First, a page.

Kurt Weill and Lotte Lenya
Kurt Weill's Seven Deadly Sins (Die sieben Todsünden
) dates from 1933, the year he left Germany for Paris, after his music had been labeled "degenerate" by the Nazi's.
Originally, he had envisaged it as a Freudian psychological drama and asked Jean Cocteau to write the libretto. Cocteau turned it down, so Weill turned to his long-time collaborator Bertold Brecht. Brecht agreed on condition that he could use it to depict the corruption of the individual in a capitalist society. Rounding out the famous names, George Balanchine was the choreographer for the original production.
Brecht's story became one of the greatest satires of modern music. A young woman, represented by the practical Anna I (originally sung by Lotte Lenya) and the impulsive, flighty Anna II (danced by Tilly Losch) leaves her two brothers and parents and sets out on a journey through American cities to earn money for the family to build a house.
In each city Anna II succumbs to one of the Seven Deadly Sins, and has to be reined in by the sensible Anna I, so that their ultimate goal can be achieved. The massive irony is that this goal is by no means virtuous. To make their fortune, men are seduced, robbed, blackmailed and driven to suicide by the two Anna's.
Brecht's message is clear. Capitalist ambition is the greatest Deadly Sin, and ultimately, in a capitalist world, the wages of such sins is success.
Not surprisingly, having arrived in America, that notorious den of capitalism, Weill's new ballet was not a resounding success. He had much greater success in his lighter Broadway productions, especially Lady in the Dark
(1941, with Ira Gershwin), One Touch of Venus
(1943, with S.J. Perelman and Ogden Nash) and Street Scene
(1947, with Elmer Rice).
In fact, Weill suppressed his earlier German works to avoid harming his popular Broadway career by being seen as high-brow.
The Seven Deadly Sins was a work written for Lotte Lenya, Weill's wife, who was still a soprano in the 1930's. She became the custodian and champion of Weill's music after his death in 1950, and promoted his music till her death in 1981.
Lenya returned to Berlin in 1955 after a 20 year absence, and was heartbroken by the devastation of the city by the War.
She made 2 recordings, the 1956 Sins
and in 1955 the Berlin Theatre Songs
, a selection of songs from Weill's earlier German works, including The Threepenny Opera
and Rise and Fall of the City of Mahogonny
. They include such well-known pieces as Mack the Knife
and Pirate Jenny
, but also lesser known songs like the poignant Ballad of the Drowned Girl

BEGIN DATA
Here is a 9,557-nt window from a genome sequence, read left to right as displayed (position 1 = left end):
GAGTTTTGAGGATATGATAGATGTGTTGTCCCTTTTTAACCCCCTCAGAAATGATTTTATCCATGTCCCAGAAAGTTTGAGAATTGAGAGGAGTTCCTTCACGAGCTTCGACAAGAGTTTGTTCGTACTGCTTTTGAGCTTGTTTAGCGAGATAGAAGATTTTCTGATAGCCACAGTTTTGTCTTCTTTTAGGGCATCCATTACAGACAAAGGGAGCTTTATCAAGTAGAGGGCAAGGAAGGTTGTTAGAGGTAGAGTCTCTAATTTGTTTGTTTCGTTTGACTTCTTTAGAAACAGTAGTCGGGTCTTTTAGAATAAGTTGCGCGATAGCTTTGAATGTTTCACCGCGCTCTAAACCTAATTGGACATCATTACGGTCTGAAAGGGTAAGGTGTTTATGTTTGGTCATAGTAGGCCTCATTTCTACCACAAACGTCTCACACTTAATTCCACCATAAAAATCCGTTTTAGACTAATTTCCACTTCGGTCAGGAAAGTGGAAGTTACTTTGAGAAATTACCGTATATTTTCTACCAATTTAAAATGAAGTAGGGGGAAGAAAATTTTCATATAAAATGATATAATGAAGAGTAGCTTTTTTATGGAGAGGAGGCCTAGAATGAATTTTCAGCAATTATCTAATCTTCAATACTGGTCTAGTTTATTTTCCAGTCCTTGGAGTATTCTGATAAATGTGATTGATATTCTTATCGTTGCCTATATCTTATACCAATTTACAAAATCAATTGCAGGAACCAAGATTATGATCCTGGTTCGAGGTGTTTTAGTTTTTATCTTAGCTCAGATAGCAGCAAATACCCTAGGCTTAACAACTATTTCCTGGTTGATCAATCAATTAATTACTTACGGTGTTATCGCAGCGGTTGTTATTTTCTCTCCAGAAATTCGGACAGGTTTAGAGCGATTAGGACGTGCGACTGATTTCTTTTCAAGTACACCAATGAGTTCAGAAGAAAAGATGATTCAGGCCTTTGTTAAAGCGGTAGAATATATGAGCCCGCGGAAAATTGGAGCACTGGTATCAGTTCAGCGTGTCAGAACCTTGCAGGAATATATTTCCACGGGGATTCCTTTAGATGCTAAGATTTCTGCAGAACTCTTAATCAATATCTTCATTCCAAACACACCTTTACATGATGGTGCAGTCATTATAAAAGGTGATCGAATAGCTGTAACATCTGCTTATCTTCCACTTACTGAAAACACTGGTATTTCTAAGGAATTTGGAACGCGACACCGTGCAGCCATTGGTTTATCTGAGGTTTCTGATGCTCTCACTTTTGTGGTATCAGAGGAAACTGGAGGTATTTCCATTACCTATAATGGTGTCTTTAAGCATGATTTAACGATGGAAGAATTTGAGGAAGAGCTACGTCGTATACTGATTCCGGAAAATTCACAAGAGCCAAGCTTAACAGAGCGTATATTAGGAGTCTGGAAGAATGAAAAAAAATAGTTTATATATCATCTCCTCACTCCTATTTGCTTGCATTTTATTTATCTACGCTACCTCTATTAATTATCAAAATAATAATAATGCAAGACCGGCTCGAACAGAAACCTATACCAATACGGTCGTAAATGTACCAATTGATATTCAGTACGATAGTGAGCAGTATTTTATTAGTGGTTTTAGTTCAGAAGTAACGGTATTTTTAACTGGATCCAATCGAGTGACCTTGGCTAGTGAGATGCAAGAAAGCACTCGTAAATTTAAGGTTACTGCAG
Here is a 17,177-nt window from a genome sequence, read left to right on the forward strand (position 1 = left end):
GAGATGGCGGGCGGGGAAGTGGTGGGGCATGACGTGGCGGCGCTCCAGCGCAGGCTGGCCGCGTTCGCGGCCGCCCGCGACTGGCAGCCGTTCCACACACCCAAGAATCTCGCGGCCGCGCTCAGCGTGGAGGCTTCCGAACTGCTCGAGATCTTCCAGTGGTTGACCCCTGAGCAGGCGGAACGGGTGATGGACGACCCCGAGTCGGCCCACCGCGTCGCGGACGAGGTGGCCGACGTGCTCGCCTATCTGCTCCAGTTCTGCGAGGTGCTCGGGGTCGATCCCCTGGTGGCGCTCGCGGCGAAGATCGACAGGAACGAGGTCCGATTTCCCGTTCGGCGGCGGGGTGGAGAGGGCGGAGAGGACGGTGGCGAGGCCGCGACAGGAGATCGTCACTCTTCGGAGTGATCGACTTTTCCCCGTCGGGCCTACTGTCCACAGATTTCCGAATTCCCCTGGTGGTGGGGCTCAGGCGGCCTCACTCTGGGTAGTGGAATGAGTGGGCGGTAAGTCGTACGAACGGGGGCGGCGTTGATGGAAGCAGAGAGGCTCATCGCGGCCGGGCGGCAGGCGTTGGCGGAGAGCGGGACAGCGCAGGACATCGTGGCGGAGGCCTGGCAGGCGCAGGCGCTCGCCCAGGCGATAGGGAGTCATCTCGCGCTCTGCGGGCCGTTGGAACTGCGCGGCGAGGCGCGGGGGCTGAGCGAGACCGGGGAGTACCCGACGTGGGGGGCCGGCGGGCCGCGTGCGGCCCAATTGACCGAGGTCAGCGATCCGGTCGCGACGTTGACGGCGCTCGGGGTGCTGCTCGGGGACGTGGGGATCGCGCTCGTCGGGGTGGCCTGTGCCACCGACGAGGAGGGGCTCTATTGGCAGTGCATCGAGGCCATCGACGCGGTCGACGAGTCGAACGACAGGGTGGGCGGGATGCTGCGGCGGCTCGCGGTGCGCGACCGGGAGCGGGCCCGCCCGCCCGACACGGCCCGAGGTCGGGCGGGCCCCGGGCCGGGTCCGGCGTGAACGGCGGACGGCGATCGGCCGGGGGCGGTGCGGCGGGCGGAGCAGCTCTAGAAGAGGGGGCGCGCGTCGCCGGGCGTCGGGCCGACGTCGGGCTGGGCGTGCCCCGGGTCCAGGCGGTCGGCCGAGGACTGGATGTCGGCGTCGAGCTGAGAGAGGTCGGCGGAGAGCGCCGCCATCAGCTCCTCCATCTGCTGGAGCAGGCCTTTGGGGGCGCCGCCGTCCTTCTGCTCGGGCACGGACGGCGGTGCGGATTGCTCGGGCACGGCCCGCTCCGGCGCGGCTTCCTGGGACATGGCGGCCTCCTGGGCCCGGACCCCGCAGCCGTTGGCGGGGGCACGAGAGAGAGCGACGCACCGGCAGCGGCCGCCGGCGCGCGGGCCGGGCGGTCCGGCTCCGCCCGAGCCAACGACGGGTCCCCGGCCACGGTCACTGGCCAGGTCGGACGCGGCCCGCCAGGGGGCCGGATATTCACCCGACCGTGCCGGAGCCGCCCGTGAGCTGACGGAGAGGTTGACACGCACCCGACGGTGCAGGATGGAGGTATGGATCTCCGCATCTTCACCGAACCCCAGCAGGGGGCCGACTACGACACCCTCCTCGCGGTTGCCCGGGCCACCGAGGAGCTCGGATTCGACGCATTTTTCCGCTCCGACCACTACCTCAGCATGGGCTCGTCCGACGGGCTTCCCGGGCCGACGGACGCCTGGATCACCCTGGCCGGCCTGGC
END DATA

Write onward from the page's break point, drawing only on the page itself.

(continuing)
from Berlin Requiem
and the compelling Alabama-Song
They were a great success of long-neglected works and led the Weill revival that continues to the present day, greatly influencing the opera/musical styles of Leonard Bernstein and Stephen Sondheim.
This is quintessential Weill; driving rhythms, discordant harmonies, and his unusual orchestrations. Sins is scored for soprano (Anna I), male singing quartet (the family) and a small instrmental ensemble, which includes accordian and banjo.
But it is Lotte Lenya's voice that sets her Weill recordings apart from all others. She first wanted to be a dancer and never formally trained as a singer. Her style is rough, earthy, almost amateur, emotional but never sentimental. By the 1950's, Lenya's voice was raspy and gravelly, a legacy of countless cigarettes, and this recording had to be transposed down by a fourth. If anything, this adds to the bittersweet but seedy tone of the whole work.
This remastered CD from Sony Classical generously couples both the Sins
and Berlin Theatre Songs
, with remarkably good sound given its 1950's origins. This is Kurt Weill in his original form, and in his native German and a better version of Mack the Knife
you will never hear. Lenya loves this music, and the music loves her. Her performance is raw but also vulnerable and human.
Had Sony included the libretto from the music, on the otherwise excellent booklet, we would have awarded this CD a 5 disc rating. As such, still a jewel, and an unsurpassed performance.
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The Seven Deadly Sins (Die sieben Todsünden)
and Berlin Theatre Songs
The Seven Deadly Sins
- Prologue: Andante sostenuto
- Idleness: Allegro vivace
- Pride: Allegretto, quasi andantino - Schneller Walzer
- Anger: Molto agitato
- Gluttony: Largo
- Lust: Moderato
- Avarice: Allegro giusto
- Envy: Allegro non troppo - Alla marcia, un poco tenuto
- Epilogue: Andante sostenuto
The Threepenny Opera (Die Dreigroschenoper)
- Mack the Knife (Moritat vom Mackie Messer)
- Pirate Jenny (Seeräuberjenny)
The Rise and Fall of the City of Mahogony
Aufstief und Fall der Stadt Mahogany)
- As You Make Your Bed (Denn Wie Man Sich Bettet)
- Surabaya Johnny
- Sailor's Tango (Was die Herren Matrosen sagen)
Berlin Requiem (Das Berliner Requiem)
- Ballad of the Drowned Girl (Ballade Vom ertrunkenen Mädchen)
The Silverlake, A Winter's Tale
(Der Silbersee, Ein Wintermarchen)
- I am a Poor Relative (Lied der Fennimore)
- Ballad of Caesar (Cäsar Tod)